The cast themselves are a really fun bunch who have phenomenal chemistry with each other. They will often pull pranks and other such jokes on each other just for the hell of it. Additionally, they each have their own little quirks and eccentricities that make them unique, but the most eccentric character by a wide margin is SEVEN-O’s leader, Travis Murphy. He has this weird need to give everyone in SEVEN-O a nickname, often for some of the most tenuous reasons. On top of individual nicknames, he has a blanket term for all the women who work at SEVEN-O, “Travis’ Angels”, an admittedly rather chauvinistic phrase that Travis finds charming as all hell, but none of the women are having any of it.
In addition to the wonderful characters, DOUBLE DECKER! has some of the season’s best action scenes, with many of the rampaging Anthem users giving us some highly entertaining battles, as well as one of the best overall visual looks, especially in the character design department. Overall, DOUBLE DECKER! is a great way to spend time, whether you are watching purely for the show’s spectacle, or for its deeper messages.
Recommended by: Koda, Thatsmapizza, TGRIP
Written by: RockmanDash12
Genre: Slice of Life, Drama, Magic
Where to Watch: Amazon Prime
Spoiler-free Synopsis: Iroduku follows Hitomi Tsukishiro, a shy girl who grew up in a future setting and lost her sense of color when young. One fateful day, her grandmother Kohaku uses some unknown magic and sends Hitomi back to the past (which is our present day) in the hopes that Hitomi can figure out how to live a more colorful life.
Why You Should Be Watching: Iroduku, is simply put, beautiful: PA Works has crafted one of the best-looking TV anime out there. From the stunning backgrounds to the crisp character designs, the attention to detail put on display in this show’s presentation is insane, and the visuals alone make this show worth watching. The rest of the show holds up as well, as the premise is fascinating and the show acts as a nice introspective look into Hitomi’s life. The character interactions are nice, there’s enjoyable slice of life and it’s a pleasant watch overall. Although it’s been almost painfully slow with story progression, the way the show is building up implies this should change soon.
Recommended by: Koda, Protonstorm, Rockmandash12, Stínolez, Thatsmapizza
Written by: Requiem
Genre: Shounen, Action/Adventure, Evil Puppets, 90s
Where to Watch: Amazon Prime
Spoiler Free Synopsis: When Masaru Saiga’s father dies, he is left as the heir to a massive fortune. Unfortunately it also makes him the target of scheming relatives who send mercenaries to either kill or kidnap him, as the case may be. Even worse, they attack using giant, powerful marionettes as weapons! Luckily for Masaru, he has allies: Narumi, a gentle giant with hardcore kung fu skills who got involved by chance; and Shirogane, a mysterious beauty who wishes to protect him, and can also wield a powerful marionette. Thus begins a tale of puppets, curses, action, and family.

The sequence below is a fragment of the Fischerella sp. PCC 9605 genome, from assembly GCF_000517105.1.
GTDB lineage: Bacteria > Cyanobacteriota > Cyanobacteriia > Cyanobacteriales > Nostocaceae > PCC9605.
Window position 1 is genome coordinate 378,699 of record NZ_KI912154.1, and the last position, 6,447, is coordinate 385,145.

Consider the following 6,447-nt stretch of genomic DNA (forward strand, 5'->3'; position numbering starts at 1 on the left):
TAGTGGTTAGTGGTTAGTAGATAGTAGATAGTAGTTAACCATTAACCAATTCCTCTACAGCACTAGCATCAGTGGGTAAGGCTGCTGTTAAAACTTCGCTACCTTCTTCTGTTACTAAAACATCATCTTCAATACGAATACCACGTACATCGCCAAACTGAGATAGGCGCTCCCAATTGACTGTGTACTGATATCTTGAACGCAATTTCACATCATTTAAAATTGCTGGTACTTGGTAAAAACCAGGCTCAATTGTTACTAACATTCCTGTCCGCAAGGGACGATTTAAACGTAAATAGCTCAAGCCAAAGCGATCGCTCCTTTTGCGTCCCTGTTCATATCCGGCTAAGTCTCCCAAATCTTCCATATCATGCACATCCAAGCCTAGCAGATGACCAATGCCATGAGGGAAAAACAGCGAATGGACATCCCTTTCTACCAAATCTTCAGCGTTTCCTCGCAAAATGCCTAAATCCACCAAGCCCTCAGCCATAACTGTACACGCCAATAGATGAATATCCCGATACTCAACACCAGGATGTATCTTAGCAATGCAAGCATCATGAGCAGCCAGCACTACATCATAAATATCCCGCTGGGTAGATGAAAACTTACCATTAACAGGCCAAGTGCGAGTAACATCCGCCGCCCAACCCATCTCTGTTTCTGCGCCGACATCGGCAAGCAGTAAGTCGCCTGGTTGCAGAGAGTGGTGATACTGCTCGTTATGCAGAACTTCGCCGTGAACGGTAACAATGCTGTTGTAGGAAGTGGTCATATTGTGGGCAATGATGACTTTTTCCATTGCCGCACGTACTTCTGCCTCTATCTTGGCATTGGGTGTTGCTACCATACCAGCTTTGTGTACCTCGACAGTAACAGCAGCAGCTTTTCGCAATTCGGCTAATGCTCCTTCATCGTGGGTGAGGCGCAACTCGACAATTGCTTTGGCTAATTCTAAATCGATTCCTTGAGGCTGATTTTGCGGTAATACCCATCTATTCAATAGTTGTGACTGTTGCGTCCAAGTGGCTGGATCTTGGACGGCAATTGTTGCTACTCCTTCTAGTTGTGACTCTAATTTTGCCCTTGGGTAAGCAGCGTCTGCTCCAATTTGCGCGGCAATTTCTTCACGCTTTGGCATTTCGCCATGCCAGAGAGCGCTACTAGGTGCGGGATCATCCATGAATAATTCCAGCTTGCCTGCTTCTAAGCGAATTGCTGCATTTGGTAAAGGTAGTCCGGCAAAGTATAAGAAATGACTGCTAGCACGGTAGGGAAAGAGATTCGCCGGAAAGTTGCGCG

Why You Should Be Watching: The first thing you should know about Karakuri Circus is that it springs from the mind of the creator of Ushio & Tora, which for some of us is all the selling point it needs. The same spirit and aesthetic that made U&T such a fantastic show are present here in Circus, but it stands on its own, distinct from its more famous sibling. The source material is from the 90s, and it feels like a 90s shounen series, but only in the best ways.
The show has mostly solid animation and stellar action sequences, with the unique concept of the characters fighting using giant puppets making for especially interesting fights. The show’s biggest strength, though, is its characters. The creators did an excellent job getting you to care about the show’s main trio, and to root for them. Child characters can so often be annoying, but Masaru is endearing from the start, making it believable that others would risk themselves to help him. Narumi and Shirogane are also a joy to watch, especially with each other, as they’re essentially polar opposites who nevertheless complement each other well. The design of these characters is a standout feature as well; the whole show has a distinct look that is infused with energy and color.
As it progresses, Circus gets, well, weird as hell, but you should go along on this ride because the characters and their relationships keep the show anchored even as the story gets kinda nuts. If you’re a lover of classic shounen, or really action-based anime of all kinds, Karakuri Circus comes highly recommended.
Recommended by: Gugsy, Koda, Requiem, TGRIP
Written by: Gugsy
Genres: Supernatural, Drama, Romance, Comedy
Where to Watch: Crunchyroll
Spoiler Free Synopsis: Sakuta Azusagawa is a second year high school student living in a world where Adolescent Syndrome is a mysterious affliction that affects certain young adults in different ways, hence the name. Sakuta has had his own issues with Adolescent Syndrome, but while spending time in the library, he sees a beautiful girl walking around dressed as a bunny girl. This is Mai Sakurajima, who it turns out is essentially becoming invisible to more and more people. Sakuta sets out to help Mai in her predicament and will come to help out many others with their issues.
Why You Should Be Watching: First things first, the cover art, the title, and even that synopsis above all seem to point to Bunny Girl being a certain kind of show. However, when you really delve into Bunny Girl, it actually is reminiscent of a few other shows which are pretty well known in the anime community: the Monogatari franchise and My Teen Romantic Comedy SNAFU. Like Monogatari, Sakuta will come to help multiple girls but everything that has already happened before still has an impact on each subsequent arc. It does not totally reset like other LN or VN titles might, which gives what happens in each arc more importance, and the full story a lot more depth.
Secondly, like those other two franchises, the character interaction and dialogue take center stage in Bunny Girl. Characters have natural conversations and enjoyable banter, which strengthens the dynamics of the cast as a whole. Isin-level dialogue this isn’t, but the back and forth between Sakuta and the girls, but particularly Mai are the highlights of show.